Constitution as applied in his case. He argued the statute was
unconstitutional because it allowed him to be convicted of murder for
aiding in the killing even though his accomplice, who Sanquenetti contended
actually killed the victim, was convicted of involuntary manslaughter in a
separate trial. By allowing this result, the statute allowed the
“accessory” to be convicted and punished for a greater offense than the
“principal” and thus impermissibly granted the “principal” the privilege of
being convicted of a lesser crime than the accessory.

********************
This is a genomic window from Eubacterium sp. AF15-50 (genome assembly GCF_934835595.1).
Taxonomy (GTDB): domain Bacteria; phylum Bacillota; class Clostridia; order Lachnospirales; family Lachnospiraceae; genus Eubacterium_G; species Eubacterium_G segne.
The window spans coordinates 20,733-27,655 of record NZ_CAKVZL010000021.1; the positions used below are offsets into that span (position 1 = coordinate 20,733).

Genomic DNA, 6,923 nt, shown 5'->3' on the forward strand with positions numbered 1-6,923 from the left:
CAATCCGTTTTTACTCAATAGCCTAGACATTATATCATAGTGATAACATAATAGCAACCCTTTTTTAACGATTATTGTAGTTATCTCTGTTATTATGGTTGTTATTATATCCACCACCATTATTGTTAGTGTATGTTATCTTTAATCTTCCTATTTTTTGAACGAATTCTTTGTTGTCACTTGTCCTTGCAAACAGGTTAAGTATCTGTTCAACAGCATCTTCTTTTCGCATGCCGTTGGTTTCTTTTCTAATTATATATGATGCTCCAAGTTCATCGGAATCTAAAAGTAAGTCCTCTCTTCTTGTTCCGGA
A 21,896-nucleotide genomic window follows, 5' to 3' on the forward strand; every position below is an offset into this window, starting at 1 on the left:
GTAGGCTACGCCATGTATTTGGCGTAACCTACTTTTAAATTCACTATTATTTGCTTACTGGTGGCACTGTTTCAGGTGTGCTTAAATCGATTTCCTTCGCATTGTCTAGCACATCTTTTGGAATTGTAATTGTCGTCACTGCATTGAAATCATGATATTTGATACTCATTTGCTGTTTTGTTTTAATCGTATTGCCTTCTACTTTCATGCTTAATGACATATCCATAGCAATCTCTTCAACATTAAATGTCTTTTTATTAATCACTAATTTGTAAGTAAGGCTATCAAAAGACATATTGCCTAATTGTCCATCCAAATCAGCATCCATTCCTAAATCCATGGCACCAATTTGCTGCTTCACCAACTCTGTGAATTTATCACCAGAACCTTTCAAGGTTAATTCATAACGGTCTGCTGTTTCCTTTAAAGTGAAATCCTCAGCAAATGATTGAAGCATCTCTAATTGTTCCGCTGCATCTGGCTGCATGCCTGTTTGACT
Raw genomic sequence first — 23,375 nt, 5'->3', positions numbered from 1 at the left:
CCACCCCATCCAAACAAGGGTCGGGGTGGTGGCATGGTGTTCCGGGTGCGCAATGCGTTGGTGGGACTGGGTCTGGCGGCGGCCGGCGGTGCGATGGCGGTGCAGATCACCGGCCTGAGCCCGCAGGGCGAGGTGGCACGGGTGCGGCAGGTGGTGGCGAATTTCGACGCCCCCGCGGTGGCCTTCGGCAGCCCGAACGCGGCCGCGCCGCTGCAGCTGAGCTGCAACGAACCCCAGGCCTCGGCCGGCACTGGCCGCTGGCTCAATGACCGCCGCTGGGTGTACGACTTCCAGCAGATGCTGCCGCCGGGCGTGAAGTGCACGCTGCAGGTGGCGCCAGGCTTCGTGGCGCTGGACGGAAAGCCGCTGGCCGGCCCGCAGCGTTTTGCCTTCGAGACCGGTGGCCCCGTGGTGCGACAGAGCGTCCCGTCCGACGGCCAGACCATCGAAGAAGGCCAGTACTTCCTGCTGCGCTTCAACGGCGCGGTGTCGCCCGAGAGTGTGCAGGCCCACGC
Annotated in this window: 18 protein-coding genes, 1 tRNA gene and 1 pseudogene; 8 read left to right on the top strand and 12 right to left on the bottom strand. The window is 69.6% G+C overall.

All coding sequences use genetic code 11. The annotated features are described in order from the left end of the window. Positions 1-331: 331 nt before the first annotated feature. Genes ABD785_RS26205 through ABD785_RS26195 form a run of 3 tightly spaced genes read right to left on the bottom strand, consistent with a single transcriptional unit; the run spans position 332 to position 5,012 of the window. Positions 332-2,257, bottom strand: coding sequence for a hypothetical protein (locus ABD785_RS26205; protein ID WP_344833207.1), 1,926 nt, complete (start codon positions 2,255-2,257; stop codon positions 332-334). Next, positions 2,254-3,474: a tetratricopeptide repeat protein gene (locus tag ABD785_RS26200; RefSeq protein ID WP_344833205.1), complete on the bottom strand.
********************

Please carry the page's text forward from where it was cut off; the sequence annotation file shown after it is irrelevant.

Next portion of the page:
Our supreme court rejected Sanquenetti’s constitutional argument, and
Herron makes no such argument in this appeal. The court noted the common
law doctrine of “mandated consistency,” which required that when a
principal and an accessory are tried separately, the accessory cannot be
convicted of a crime greater than that of which the principal is convicted.
Id. at 440. However, it held the accomplice liability statute superseded
the common law of criminal liability, abandoning the common law terms of
principal and accessory, and also superseded the application of the common
law doctrine of mandated consistency when defendants are convicted under
this statute. Id. at 440-41. “Because under the accomplice liability
statute, any accomplice to a crime may be tried and convicted upon
sufficient proof, regardless of whether other accomplices were prosecuted,
convicted, or acquitted, the doctrine of mandated consistency is
inapplicable.” Id. at 441.